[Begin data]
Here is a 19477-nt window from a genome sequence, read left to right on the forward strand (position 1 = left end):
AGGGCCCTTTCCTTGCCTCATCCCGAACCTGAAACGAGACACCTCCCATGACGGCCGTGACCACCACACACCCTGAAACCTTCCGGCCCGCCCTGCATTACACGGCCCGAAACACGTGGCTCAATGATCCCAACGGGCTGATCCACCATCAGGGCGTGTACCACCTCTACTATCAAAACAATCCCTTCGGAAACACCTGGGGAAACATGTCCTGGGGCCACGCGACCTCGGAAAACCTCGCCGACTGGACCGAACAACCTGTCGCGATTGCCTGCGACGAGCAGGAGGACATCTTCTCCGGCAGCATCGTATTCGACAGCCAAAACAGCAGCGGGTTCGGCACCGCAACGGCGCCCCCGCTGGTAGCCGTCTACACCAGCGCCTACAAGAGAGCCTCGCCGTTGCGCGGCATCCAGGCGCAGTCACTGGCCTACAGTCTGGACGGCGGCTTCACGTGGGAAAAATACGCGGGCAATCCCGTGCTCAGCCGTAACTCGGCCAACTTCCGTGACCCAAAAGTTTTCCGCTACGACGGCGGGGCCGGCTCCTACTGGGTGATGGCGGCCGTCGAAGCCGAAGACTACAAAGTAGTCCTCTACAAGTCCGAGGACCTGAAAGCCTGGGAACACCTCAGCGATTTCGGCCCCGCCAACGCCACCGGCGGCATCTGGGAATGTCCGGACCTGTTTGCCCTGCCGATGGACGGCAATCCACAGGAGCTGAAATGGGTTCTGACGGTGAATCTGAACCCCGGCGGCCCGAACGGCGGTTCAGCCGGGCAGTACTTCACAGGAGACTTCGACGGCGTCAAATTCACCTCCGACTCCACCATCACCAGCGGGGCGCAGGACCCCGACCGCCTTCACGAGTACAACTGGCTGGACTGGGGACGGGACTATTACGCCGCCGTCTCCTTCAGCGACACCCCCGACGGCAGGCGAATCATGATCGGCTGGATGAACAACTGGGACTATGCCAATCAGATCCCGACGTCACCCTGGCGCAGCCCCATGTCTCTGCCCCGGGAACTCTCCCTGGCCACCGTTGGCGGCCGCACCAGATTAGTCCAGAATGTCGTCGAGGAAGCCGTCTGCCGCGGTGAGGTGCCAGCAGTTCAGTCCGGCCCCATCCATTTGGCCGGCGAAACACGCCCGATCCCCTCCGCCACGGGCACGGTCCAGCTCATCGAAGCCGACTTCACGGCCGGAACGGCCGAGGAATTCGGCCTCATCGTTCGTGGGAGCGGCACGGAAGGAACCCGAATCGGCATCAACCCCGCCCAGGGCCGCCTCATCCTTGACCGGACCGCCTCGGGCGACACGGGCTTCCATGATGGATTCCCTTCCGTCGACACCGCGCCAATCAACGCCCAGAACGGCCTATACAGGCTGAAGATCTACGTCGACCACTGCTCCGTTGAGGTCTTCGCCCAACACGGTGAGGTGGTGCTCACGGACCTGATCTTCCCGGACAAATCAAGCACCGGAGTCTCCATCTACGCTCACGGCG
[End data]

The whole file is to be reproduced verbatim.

Here is a 19477-nt window from a genome sequence, read left to right on the forward strand (position 1 = left end):
AGGGCCCTTTCCTTGCCTCATCCCGAACCTGAAACGAGACACCTCCCATGACGGCCGTGACCACCACACACCCTGAAACCTTCCGGCCCGCCCTGCATTACACGGCCCGAAACACGTGGCTCAATGATCCCAACGGGCTGATCCACCATCAGGGCGTGTACCACCTCTACTATCAAAACAATCCCTTCGGAAACACCTGGGGAAACATGTCCTGGGGCCACGCGACCTCGGAAAACCTCGCCGACTGGACCGAACAACCTGTCGCGATTGCCTGCGACGAGCAGGAGGACATCTTCTCCGGCAGCATCGTATTCGACAGCCAAAACAGCAGCGGGTTCGGCACCGCAACGGCGCCCCCGCTGGTAGCCGTCTACACCAGCGCCTACAAGAGAGCCTCGCCGTTGCGCGGCATCCAGGCGCAGTCACTGGCCTACAGTCTGGACGGCGGCTTCACGTGGGAAAAATACGCGGGCAATCCCGTGCTCAGCCGTAACTCGGCCAACTTCCGTGACCCAAAAGTTTTCCGCTACGACGGCGGGGCCGGCTCCTACTGGGTGATGGCGGCCGTCGAAGCCGAAGACTACAAAGTAGTCCTCTACAAGTCCGAGGACCTGAAAGCCTGGGAACACCTCAGCGATTTCGGCCCCGCCAACGCCACCGGCGGCATCTGGGAATGTCCGGACCTGTTTGCCCTGCCGATGGACGGCAATCCACAGGAGCTGAAATGGGTTCTGACGGTGAATCTGAACCCCGGCGGCCCGAACGGCGGTTCAGCCGGGCAGTACTTCACAGGAGACTTCGACGGCGTCAAATTCACCTCCGACTCCACCATCACCAGCGGGGCGCAGGACCCCGACCGCCTTCACGAGTACAACTGGCTGGACTGGGGACGGGACTATTACGCCGCCGTCTCCTTCAGCGACACCCCCGACGGCAGGCGAATCATGATCGGCTGGATGAACAACTGGGACTATGCCAATCAGATCCCGACGTCACCCTGGCGCAGCCCCATGTCTCTGCCCCGGGAACTCTCCCTGGCCACCGTTGGCGGCCGCACCAGATTAGTCCAGAATGTCGTCGAGGAAGCCGTCTGCCGCGGTGAGGTGCCAGCAGTTCAGTCCGGCCCCATCCATTTGGCCGGCGAAACACGCCCGATCCCCTCCGCCACGGGCACGGTCCAGCTCATCGAAGCCGACTTCACGGCCGGAACGGCCGAGGAATTCGGCCTCATCGTTCGTGGGAGCGGCACGGAAGGAACCCGAATCGGCATCAACCCCGCCCAGGGCCGCCTCATCCTTGACCGGACCGCCTCGGGCGACACGGGCTTCCATGATGGATTCCCTTCCGTCGACACCGCGCCAATCAACGCCCAGAACGGCCTATACAGGCTGAAGATCTACGTCGACCACTGCTCCGTTGAGGTCTTCGCCCAACACGGTGAGGTGGTGCTCACGGACCTGATCTTCCCGGACAAATCAAGCACCGGAGTCTCCATCTACGCTCACGGCG